News Release

TIER2 announces the awardees of the reproducibility network open call

Find out more about the two awarded consortia from Ukraine and Georgia

Grant and Award Announcement

Pensoft Publishers

Ukranian and Georgian Consortia


Participating institutions in the two awarded consortia.

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Credit: TIER2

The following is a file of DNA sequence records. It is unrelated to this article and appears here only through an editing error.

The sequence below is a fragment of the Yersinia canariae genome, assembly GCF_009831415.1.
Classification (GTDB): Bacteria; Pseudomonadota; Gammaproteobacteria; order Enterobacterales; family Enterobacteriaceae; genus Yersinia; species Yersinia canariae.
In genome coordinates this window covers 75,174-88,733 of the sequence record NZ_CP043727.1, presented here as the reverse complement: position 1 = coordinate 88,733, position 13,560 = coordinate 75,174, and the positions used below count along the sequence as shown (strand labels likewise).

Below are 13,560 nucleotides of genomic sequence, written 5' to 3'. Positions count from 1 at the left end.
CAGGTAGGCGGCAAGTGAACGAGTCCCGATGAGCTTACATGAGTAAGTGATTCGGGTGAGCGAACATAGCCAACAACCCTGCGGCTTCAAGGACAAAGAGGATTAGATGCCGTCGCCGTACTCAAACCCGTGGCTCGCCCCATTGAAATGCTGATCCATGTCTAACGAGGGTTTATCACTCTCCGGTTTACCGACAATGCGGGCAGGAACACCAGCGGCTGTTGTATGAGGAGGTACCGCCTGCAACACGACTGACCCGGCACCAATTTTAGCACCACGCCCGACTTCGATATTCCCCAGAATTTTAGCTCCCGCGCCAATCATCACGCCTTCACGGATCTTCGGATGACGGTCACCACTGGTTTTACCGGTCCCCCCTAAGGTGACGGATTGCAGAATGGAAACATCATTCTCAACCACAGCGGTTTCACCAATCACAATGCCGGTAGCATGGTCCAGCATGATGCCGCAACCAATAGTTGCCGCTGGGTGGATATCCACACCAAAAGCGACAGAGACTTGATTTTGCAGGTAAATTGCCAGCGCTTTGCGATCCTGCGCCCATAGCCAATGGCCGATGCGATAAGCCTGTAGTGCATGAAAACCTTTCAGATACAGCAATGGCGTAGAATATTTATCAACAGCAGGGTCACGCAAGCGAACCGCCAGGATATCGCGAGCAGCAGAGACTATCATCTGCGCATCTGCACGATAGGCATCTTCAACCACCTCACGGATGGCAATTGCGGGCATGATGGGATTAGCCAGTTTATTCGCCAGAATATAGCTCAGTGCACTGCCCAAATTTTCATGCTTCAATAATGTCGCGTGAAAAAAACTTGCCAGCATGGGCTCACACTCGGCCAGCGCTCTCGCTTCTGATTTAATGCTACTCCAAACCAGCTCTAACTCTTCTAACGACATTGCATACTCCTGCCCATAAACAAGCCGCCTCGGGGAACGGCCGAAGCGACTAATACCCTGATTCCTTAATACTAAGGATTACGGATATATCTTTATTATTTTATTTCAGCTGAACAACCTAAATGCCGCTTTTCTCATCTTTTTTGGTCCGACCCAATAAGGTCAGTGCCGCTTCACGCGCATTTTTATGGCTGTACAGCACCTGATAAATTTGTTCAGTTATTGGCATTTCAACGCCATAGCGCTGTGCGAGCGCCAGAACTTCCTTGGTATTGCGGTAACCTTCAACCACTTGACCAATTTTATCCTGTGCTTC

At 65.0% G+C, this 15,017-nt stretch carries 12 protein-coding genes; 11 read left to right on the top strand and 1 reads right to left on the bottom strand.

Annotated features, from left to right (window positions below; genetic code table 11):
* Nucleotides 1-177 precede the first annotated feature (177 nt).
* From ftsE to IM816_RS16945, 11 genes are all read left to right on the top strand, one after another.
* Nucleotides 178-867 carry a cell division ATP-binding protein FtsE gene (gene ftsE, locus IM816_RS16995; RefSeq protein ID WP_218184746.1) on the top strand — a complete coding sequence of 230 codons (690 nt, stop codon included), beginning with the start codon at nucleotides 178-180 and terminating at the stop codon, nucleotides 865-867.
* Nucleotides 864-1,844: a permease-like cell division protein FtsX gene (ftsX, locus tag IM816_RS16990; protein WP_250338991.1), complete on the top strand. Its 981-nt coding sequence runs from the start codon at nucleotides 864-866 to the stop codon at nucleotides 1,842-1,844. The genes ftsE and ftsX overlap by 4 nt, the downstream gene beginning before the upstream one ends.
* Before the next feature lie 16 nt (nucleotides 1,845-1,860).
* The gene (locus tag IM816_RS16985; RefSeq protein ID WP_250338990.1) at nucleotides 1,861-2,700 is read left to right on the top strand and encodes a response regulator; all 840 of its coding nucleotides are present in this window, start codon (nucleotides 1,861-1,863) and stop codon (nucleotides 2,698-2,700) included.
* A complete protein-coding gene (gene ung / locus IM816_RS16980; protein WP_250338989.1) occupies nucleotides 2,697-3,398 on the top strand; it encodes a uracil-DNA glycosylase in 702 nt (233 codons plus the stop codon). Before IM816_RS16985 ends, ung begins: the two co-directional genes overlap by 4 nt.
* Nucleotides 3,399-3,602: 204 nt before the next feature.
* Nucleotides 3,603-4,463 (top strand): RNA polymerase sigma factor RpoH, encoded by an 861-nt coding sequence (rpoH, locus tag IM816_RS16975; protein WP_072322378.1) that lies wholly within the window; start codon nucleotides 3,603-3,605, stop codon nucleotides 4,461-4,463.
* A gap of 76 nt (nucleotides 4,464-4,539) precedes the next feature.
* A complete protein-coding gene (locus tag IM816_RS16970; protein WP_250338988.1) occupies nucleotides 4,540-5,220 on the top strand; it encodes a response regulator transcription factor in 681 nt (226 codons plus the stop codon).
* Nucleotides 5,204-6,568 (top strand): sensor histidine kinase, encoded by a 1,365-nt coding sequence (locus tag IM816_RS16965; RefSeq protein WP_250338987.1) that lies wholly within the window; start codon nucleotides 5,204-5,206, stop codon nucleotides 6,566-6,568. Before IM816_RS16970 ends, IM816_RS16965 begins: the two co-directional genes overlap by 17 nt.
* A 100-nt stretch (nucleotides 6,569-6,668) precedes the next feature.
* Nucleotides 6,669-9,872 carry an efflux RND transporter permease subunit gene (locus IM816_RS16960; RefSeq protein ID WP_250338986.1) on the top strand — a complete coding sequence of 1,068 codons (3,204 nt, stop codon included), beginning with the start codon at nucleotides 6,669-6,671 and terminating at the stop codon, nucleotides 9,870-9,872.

The Horizon Europe funded TIER2 project (enhancing Trust, Integrity and Efficiency in Research through next-level Reproducibility) has announced the two consortia which will receive a €5000 monetary award to hold a kick-off meeting for a national Reproducibility Network in their respective countries. The Georgian and Ukrainian awardees were selected among multiple applicants of the TIER2 Open Call which opened in July 2023 (read more here). After a round of reviews, carried out by Thomas Klebel (TIER2), Luka Ursic & Nansi Bralic (Croatian Reproducibility Network), and a fourth reviewer, the two consortia were unanimously elected. The open call was spearheaded by Alexandra Bannach-Brown and Friederike Kohrs from the QUEST Center for Responsible Research at Charité/BIH, a TIER2 project partner.